James A. Redden U.S. Courthouse, Medford, OR
Location: 310 W 6th St, Medford, OR 97501
The Medford Federal Building - U.S. Courthouse (historic name: U.S. Post Office and Courthouse) in Medford is significant as the earliest remaining federal courthouse in southern Oregon. It represents the early embodiment of the federal government in that region. The building, which was designed in the office of Oscar Wenderoth - Supervising Architect, U.S. Treasury, was constructed from 1915 to 1916. It is noteworthy that an identical building was constructed in Pendleton, Oregon, at the same time. Mr. Wenderoth was appointed to his position in 1912 and was responsible for planning many government buildings, especially post offices, before his retirement in 1929. The Medford Federal Building - U.S. Courthouse was designed with many elements of the Georgian Revival style including symmetry, rectangular plan with only minor protrusions, small window panes, arched topped windows (divided as a fan light), classically detailed cornice and balustrade, and red brick exterior. There are also elements of the Second Renaissance Revival style, such as the rusticated first story (performed in brick), a raised first floor with stone base, the lack of front door ornamentation, second level door height casement windows, and wrought iron window ornamentation. These elements give the overall composition a sense of larger scale that is more befitting a federal building. The Oregon State Historic Preservation Office classifies the building as American Renaissance Revival. The Medford Federal Building - U.S. Courthouse is historically significant as one of the best examples of this architecture in southern Oregon.
The Medford Federal Building - U.S. Courthouse played an important role in the development and growth of Medford. In the early 1880's the Oregon and California Railroad, which was setting tracks south from Portland, began making surveys in southern Oregon. By the fall of 1883 trains were running into Grants Pass. Jacksonville, the county seat and the most important town in this portion of the state, was naturally supposed to be the next station on the railroad. The railroad asked Jacksonville for a $25,000 bonus (reportedly to compensate for the difficulties in passing over the Applegate Ridge of mountains), but the city refused. The Oregon and California railroad subsequently rerouted the railroad through the center of the Rogue River Valley where it proceeded to start a new town. Medford was named after the hometown of the railroad engineer, David Loring of Medford, Massachusetts. Land for the town site and railroad purposes was donated to the Railroad by local landowners, C.C. Beekman, C. Mingus, C.W. Brobeck and Ira J. Phipps, and on December 20, 1883, the town was founded. Due to the rail stop in the center of the rich agricultural/orchard producing Rogue River Valley, the town grew rapidly and by 1890 Medford housed 1,791 residents. (The 1990 population of Medford was 49,900, while Jacksonville was 2,005). By 1910, the monthly postal receipts had increased from the initial $2-$3 to over $2,000. On October 2, 1910, the Medford Daily Tribune reported that "No better criterion of city's growth can be named than its postal receipts." That same year congress had appropriated $110,000 for a new U.S. Post Office and Courthouse. The building was to replace the previous temporary postal facilities (three prior locations) and to provide a U.S. District Court presence in a high-quality, non-combustible structure. City residents were so enthused by the prospect of the new structure that many offered potential sites. The chosen lot at the corner of Sixth and Holly, only three blocks from the railroad depot, was chosen. The land, which was donated by Bert and May Anderson and W.C. and Flossie Green, was formally dedicated on March 13, 1911 with a payment of $1.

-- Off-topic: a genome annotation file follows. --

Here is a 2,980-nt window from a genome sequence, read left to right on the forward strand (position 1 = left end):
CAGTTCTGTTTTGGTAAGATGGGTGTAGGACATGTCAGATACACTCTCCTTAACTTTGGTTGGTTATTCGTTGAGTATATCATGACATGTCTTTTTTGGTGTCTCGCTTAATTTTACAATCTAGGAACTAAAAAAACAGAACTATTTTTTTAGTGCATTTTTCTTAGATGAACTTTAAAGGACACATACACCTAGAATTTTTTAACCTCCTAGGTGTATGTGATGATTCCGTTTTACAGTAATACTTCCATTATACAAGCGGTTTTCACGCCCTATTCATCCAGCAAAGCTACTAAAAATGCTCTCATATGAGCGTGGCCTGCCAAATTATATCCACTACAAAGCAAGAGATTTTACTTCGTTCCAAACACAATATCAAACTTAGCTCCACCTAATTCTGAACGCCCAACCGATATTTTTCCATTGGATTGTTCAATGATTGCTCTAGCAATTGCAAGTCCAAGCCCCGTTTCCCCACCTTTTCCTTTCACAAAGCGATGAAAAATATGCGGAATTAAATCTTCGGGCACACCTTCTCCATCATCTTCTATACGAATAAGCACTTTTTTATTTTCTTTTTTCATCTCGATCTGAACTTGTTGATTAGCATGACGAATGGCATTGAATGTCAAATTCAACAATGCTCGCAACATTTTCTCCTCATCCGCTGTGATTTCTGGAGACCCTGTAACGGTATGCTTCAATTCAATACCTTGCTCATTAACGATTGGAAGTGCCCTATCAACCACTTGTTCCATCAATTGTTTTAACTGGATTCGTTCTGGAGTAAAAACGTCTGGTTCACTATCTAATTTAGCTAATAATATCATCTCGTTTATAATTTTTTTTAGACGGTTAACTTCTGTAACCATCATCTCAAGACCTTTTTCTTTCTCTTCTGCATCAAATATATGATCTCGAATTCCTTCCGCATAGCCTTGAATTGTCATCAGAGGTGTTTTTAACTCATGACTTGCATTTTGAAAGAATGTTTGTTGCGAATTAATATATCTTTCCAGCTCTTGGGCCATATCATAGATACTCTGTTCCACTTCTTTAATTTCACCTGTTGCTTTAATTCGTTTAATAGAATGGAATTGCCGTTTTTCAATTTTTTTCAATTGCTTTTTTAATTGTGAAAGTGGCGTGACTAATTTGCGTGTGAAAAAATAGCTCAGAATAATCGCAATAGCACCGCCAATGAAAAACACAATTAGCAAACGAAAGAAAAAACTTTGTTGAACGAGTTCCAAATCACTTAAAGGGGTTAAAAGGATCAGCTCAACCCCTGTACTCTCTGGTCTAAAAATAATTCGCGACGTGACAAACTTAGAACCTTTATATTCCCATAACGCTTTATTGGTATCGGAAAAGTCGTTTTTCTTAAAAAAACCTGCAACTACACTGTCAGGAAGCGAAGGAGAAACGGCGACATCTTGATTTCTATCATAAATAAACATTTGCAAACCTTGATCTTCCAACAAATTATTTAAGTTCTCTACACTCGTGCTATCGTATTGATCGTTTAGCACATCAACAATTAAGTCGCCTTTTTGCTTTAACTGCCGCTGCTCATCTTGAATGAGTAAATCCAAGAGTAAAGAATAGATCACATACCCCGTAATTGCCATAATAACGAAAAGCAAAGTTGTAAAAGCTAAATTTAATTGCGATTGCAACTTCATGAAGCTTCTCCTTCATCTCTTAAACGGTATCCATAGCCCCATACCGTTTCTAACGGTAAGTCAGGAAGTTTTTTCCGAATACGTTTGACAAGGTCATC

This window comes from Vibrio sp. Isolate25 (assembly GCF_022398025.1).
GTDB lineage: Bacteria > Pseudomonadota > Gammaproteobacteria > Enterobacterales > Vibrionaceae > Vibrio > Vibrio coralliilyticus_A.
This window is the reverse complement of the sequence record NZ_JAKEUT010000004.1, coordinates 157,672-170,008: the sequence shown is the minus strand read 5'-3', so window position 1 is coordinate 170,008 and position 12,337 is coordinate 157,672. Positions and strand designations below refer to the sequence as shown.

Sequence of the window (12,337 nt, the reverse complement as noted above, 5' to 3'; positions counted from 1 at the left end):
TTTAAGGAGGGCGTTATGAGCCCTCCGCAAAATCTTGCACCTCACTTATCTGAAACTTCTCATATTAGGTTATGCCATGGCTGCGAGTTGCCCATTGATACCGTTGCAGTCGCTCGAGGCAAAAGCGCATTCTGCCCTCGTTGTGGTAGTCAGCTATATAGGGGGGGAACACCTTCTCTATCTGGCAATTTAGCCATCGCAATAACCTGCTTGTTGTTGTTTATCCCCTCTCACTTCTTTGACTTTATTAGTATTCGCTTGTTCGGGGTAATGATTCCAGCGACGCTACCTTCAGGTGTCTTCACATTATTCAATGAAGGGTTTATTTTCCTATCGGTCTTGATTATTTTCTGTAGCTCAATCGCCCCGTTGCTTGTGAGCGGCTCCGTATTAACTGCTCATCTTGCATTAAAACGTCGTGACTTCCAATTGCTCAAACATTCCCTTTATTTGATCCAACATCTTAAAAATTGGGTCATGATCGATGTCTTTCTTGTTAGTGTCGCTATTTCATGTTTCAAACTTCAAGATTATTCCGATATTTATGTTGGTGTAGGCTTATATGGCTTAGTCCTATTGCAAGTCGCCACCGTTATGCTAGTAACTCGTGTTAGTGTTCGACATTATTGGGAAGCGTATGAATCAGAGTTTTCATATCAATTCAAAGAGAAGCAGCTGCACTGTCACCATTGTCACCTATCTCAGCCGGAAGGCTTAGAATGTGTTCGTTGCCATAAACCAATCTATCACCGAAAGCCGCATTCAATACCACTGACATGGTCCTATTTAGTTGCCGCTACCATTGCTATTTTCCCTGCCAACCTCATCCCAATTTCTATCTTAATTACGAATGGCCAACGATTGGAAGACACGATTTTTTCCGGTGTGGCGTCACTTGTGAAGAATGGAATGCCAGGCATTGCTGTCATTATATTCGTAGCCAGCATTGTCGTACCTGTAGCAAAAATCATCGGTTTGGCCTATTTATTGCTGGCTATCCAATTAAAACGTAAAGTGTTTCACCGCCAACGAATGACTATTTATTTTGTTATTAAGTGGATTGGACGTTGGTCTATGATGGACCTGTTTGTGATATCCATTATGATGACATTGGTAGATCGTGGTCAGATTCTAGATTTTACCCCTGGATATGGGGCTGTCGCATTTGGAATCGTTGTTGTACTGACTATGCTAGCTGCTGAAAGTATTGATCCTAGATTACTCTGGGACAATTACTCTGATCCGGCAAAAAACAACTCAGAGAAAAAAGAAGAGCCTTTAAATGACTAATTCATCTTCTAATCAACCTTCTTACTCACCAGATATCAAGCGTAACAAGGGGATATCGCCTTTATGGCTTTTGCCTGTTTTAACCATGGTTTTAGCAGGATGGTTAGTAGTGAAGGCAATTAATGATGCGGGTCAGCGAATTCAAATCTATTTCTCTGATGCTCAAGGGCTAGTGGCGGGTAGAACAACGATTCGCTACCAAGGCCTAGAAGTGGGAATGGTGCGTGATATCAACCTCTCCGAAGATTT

In 1939 the Federal Works Agency, with Louis A. Simon as Supervising Architect and W.G. Noll as Chief Architect, designed a major addition on the north side of the building, and significant interior remodeling for a cost of $230,000. The project provided additional public and workroom facilities for the Post Office at the first floor, consolidated court operations on the second floor, and provided general office space at the third floor. The design included a two-story light-well which retained natural light for the courtroom and (by skylight) the interior of the postal workroom.
At the end of 1963 the post office moved to new facilities two blocks south. Since that time, the building has been utilized for court operations and general office space. Medford has recently adopted a comprehensive plan that encourages downtown development. There has been substantial effort to enhance existing buildings and locate new city, county and federal facilities in the core area, which is bordered at the north by the Medford Federal Building - U.S. Courthouse. In addition to being a governmental center for southern Oregon, Medford is also a center for commerce. The population and tourism of the Rogue River Valley, including historic towns of Jacksonville and Ashland, are growing rapidly. The Medford Federal Building - U.S. Courthouse stands as a functioning symbol of prewar pride and optimism.
- Architects: Wenderoth, Oscar
- Construction Dates: 1915-1916
- GSA Building Number: OR0018ZZ
- National Register of Historic Places Landmark Status: National Register Listed